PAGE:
Tuesday, July 16, 2019

MySQL Master Replication Crash Safety Part #5a: making things faster without reducing durability - using better hardware

This is a follow-up post in the MySQL Master Replication Crash Safety series.  In the previous posts, we explored the consequences of reducing durability on masters (different data inconsistencies after an OS crash depending on replication type) and the performance boost associated with this configuration (benchmark results done on Google Cloud Platform / GCP).  The consequences are summarised in the introduction of Part #4, and the tests are the subject of this last post.  Also in this last post, I mentioned that my results for high durability are limited by the sync latencies of GCP persistent disks.  As I found a system with better latencies, I am able to present new results.  And this system is a vm in Amazon Web Services (AWS) with local SSD.

The previously presented results for the co-located tests (the details are in Part #4) are the following (I am omitting replication results as they are relatively similar):
  • ~220 TPS for high durability (sync_binlog = 1 and trx_commit = 1)
  • ~6280 TPS for low durability (sync_binlog = 0 and trx_commit = 2)
Before continuing, I have to tell you that this post has an annexe: Under the Hood.  Benchmarking is a complex art and reporting results accurately is even harder.  If all the details were put in a single article, it would make a very long post.  The links to the annexe should satisfy readers eager for more details.

So my new test environment with better sync latencies is a vm in AWS with local SSD.  The write latencies I am observing with ioping are ~50 us (they were ~590 us in my previous tests with GCP persistent disks).  GCP also has local SSDs, but their write latencies are 2.27 ms and 6.22 ms for SCSI and NVMe respectively, which is worse than persistent disks (if you find this weird, you are not alone: I have a ticket open with Google about this; and as Mark Callaghan commented on my last post, this might be because GCP Local SSD are only fast for reads and still slow for writes).  The details of those numbers are in the GCP vs AWS latencies for local SSD section of the annexe.

Before giving the results with faster disks, we have to think about the consequences of running a database on local SSD in a cloud environment.  The local SSDs are not persistent (they are volatile), so their content could be lost in some failure scenarios, including failure of the underlying disk, if the instance stops (normal shutdown or crash), or in case of instance termination.  If you choose to run MySQL on such volatile storage, you need to design your infrastructure to be able to cope with those failure scenarios (and you might simply want to run MySQL with low durability unless you also want to take advantage of very fast reads of local SSDs, but this is a different benchmark).  A solution could be failing-over to slaves, but this is not trivial to implement, so I would be very careful about deploying such volatile architecture in production.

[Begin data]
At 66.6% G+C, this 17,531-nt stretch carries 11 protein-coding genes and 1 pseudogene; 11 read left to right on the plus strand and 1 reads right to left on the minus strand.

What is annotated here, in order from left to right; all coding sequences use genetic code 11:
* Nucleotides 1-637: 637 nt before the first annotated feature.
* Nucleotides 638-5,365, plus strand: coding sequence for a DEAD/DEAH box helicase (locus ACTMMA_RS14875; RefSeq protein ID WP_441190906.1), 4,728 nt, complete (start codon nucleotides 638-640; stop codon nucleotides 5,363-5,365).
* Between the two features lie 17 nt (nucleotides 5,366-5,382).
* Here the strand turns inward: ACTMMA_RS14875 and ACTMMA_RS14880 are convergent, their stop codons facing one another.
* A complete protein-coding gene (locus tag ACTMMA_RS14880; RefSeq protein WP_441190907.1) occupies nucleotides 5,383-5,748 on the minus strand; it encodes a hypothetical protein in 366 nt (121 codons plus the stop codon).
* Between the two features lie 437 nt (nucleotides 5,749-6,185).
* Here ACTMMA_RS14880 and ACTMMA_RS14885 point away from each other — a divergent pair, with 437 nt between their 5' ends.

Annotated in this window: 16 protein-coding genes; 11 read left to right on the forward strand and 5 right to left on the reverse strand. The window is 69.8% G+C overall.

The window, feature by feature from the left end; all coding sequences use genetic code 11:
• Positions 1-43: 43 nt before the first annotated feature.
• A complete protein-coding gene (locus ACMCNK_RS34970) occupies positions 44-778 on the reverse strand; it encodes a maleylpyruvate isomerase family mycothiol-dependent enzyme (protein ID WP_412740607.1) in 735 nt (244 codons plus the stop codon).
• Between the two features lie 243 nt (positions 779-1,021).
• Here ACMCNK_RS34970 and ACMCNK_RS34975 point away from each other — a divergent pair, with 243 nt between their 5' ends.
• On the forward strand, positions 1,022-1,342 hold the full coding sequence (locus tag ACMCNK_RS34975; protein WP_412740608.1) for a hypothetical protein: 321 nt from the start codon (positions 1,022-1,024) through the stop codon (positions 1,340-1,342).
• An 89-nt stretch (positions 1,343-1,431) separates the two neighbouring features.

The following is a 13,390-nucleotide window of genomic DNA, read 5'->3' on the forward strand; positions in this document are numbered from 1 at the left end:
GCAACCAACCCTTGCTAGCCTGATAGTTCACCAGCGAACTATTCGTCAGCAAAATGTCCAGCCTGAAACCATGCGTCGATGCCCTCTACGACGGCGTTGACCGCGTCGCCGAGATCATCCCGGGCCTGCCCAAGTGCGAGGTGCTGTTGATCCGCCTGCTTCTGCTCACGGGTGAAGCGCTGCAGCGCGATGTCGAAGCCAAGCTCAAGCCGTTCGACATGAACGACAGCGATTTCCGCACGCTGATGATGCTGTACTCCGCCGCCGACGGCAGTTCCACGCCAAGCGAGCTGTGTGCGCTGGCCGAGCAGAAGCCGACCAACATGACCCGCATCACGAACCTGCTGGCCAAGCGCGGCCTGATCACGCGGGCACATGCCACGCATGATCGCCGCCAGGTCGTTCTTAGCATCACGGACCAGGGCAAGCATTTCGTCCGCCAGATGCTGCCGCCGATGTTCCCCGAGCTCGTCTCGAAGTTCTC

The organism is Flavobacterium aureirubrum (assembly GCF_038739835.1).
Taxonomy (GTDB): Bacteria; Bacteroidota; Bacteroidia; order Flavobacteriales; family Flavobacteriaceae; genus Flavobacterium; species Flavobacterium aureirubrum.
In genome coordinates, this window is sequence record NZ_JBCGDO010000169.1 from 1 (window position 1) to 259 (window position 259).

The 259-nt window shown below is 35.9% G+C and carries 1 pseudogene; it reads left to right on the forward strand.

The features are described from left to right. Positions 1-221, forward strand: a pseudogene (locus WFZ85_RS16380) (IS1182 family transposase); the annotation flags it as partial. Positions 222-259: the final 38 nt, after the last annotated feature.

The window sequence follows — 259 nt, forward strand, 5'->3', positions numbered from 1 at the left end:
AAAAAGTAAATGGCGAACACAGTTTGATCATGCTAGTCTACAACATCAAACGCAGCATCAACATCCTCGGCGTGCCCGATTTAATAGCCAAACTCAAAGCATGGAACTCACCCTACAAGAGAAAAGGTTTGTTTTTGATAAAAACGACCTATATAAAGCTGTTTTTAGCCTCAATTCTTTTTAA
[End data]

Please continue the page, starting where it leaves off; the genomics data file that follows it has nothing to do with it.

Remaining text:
So now the results !  With a vm in AWS, still using the same dbdeployer and sysbench tests as in Part #4, I get the following results:
  • Co-located, high durability: ~3790 TPS
  • Co-located, low durability: ~11,190 TPS
The high durability numbers are very different from my previous tests (GCP persistent SSD disk was giving ~220 TPS).  In an AWS environment with local SSD, I get throughput that are ~17 times better than GCP with persistent SSD.  The AWS environment is very close to running MySQL on-premises on physical servers with SSD or with a battery-backed-up RAID cache.  If you plan to move to the cloud from on-premises, make sure you take this into account.

If you plan to move MySQL from on-premises to the cloud,
make sure to take higher disk sync latencies into account !

And I also have 50% faster results with low durability in AWS compared to GCP.  Faster sync should not influence the result of a low durability configuration with an in-memory benchmark (I am running the oltp_insert benchmark, details in the sysbench section of the annexe of Part #4), so we have to find another explanation.  My guess is that AWS has faster vms than GCP, and this is confirmed by more tests whose results are in the GCP vs AWS vm performance section of the annexe.

AWS and GCP vm have different performance characteristics !

AWS and GCP also have different pricing for the instances I am using for my tests:
  • a GCP n1-standard-4 instance in europe-west4 is $0.2092 per hour
  • an AWS m5d.xlarge instance in Ireland is $0.252 per hour
This comparison is somehow unfair as the AWS instance includes 150 GB local/volatile SSD.  In GCP, persistent SSDs are $0.187 per month per GB, and local SSDs (volatile) are $0.088 per month per GB, so 150 GB per hour is $0.0390 and $0.0183 for persistent and local SSD respectively.  I will let you decide which one is better/cheaper considering the difference in vm speed and sync latencies.

This is all I have for now, the next post (5b) should be about multi-threads.

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